Going South to Solidarity

For the first time in too many years I am planning a return trip to Nicaragua where I had lived for two years in 1989-1991.  Before I left the ten years of progress from the revolution, were totally undone in a matter of weeks.  Social progress and democracy are so fragile and need safe guarding at all times, I learned that year.  As I travel and take pictures I will add to this article en route…….

 

One stop is to reconnect with our friends at Tipitappa

But for now…..
All the prepping takes much list making and resorting for me.  I check out second hand shops for ‘summer clothes’ of cotton and linen to take and donate again.  I will bring home stuff for the literature table and for the community to use (books, articles, sale-ables), so my give-aways are going to be displaced by souvenirs for CASC

 Dec 16, 06

What a time for my computer to die mysteriously and then five days later work again for no reason!!  Now I have my tickets printed and the final goodbyes said on both e-mail and phone.  I am in my last 45 hours, before departure, and I feel the pressure and nervousness mounting.  I feel such an awesome responsibility taking money down to Latin America for their projects and hope to do a decent job of it.

Yesterday I was honored by my Friday morning coffee group, HOST (to whom I have been supplying a hot coffee service for their meetings for the CASC Coffee Project).  They very gererously gave me a $100.00 donation to the coffee project and a $50.00 voucher at a restaurant for me to use.  Since I have taken on this job, they are learning a little about Solidarity and I am learning about business and marketing.  Check their site:  < www.hostvictoria.org >

I ordered an extra coffe roast and it went in two days as people are buying up for the next 6 weeks while I am away.  I have none even to take to the Ometepe Co-Op with me to show them.  I’ll just bring a couple empty bags so they can see the labels we made.  I also pre-ordered a roast for delivery the day I return home, so I can hit the ground delivering on Feb 1st and 2nd. 

 This is it until I get south….

December 19, 2006,  San Jose,  Costa Rica

This was not the kind of note I had hoped to write at this stage.

It just does not not pay to try to save a few bucks, taking the public bus into town in the dark to an unfamiliar hospedaje.  I was mugged about 1/2 block from where I got off and two blocks from the hostel, Tranquillo Backpackers, where I was headed following my 60 cent bus journey.  They got the camera and the guitar but I fought like a buggar and kept my pack and small day bag as they were tied to me.  (They did not get the money!}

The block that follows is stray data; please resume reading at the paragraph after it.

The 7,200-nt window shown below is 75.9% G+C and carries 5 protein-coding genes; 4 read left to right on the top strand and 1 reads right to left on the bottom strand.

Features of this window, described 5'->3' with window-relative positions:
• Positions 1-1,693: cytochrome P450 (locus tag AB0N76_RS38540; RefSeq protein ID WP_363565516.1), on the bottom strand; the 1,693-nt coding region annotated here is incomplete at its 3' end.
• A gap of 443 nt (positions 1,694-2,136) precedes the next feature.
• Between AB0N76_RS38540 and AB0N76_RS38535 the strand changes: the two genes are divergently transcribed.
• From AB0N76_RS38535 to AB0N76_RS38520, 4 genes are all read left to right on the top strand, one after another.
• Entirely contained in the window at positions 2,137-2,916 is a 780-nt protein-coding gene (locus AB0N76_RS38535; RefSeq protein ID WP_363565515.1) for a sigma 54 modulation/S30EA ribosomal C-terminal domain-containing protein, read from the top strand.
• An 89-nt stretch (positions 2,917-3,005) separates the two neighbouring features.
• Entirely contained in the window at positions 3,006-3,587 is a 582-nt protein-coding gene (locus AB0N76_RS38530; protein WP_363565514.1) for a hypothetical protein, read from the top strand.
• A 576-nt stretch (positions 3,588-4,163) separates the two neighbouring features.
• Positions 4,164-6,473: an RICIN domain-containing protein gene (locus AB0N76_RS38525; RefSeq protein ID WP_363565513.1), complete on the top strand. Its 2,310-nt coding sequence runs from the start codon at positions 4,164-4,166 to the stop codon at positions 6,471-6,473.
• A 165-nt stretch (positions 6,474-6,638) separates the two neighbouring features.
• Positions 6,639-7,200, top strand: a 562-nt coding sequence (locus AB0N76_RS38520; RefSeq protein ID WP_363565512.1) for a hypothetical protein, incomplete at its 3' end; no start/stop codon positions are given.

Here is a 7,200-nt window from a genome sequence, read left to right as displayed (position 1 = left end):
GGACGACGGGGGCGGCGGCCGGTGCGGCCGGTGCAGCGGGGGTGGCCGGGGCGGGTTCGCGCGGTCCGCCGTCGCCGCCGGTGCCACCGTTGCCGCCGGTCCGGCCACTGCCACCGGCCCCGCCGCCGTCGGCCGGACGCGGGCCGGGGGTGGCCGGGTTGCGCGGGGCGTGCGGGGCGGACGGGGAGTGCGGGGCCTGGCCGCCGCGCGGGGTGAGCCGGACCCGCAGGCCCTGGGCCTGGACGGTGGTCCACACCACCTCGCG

It was way too exciting at the hostel when I got there and the police came and the owner was called, don’t know why, but I refused hopital care as I have my own steri strips and did not want stitches in my hand!  I am banged, battered, scraped and bruised with three small cuts on my left hand and arm.  Other then that and a few sore muscles from the tug of war (reminisent of the mugging I got in Managua years back where the lads used chains} I am okay.  I will take a few days here to heal before I head north to Ometepe.

It was not part of my plan to be this slow going North but I need to be flexible these days and take care of myself or I am no good to anyone.  Ana, the gal here who helps, got me some gallo pinto in a bowl for lunch and it was the best ever.  I will learn where she bought it in the neighbourhood and go back for more.  For tonight, a new friend will take a slow walk with me to the corner pizza joint, and back home for a beer!!

 December 25, Finca Magdelena, Ometepe Island, Nicaragua

 Merry Christmas here is different from any other place in the world!!  Thankfully!!

I left San Jose earlier then I expected as I could not justify wasting money, US$14.00 a night, when it can go further in Nicaragua.

I took the local bus from San Jose with the regular Ticos to the border for $6.00 and was quite delighted when we arrived with the Tica Bus travellers who paid $23.00 *but they do continue to Managua*, and I was able to scoot in ahead of them and cross rapidly.  The taxi ride from the border to San Jorge was fun, easy and comfortable though expensive for the locals at $20.00.  I did not mind the fee as I was still sore and welcomed the ease of travel and it did take an hour or more to get to the port.  Relaxing with a cool Nicaraguan beer, Tona, following the trip caused me to miss the big ferry from San Jorge to Moyogalpa so the smaller one a half hour later was my next adventure.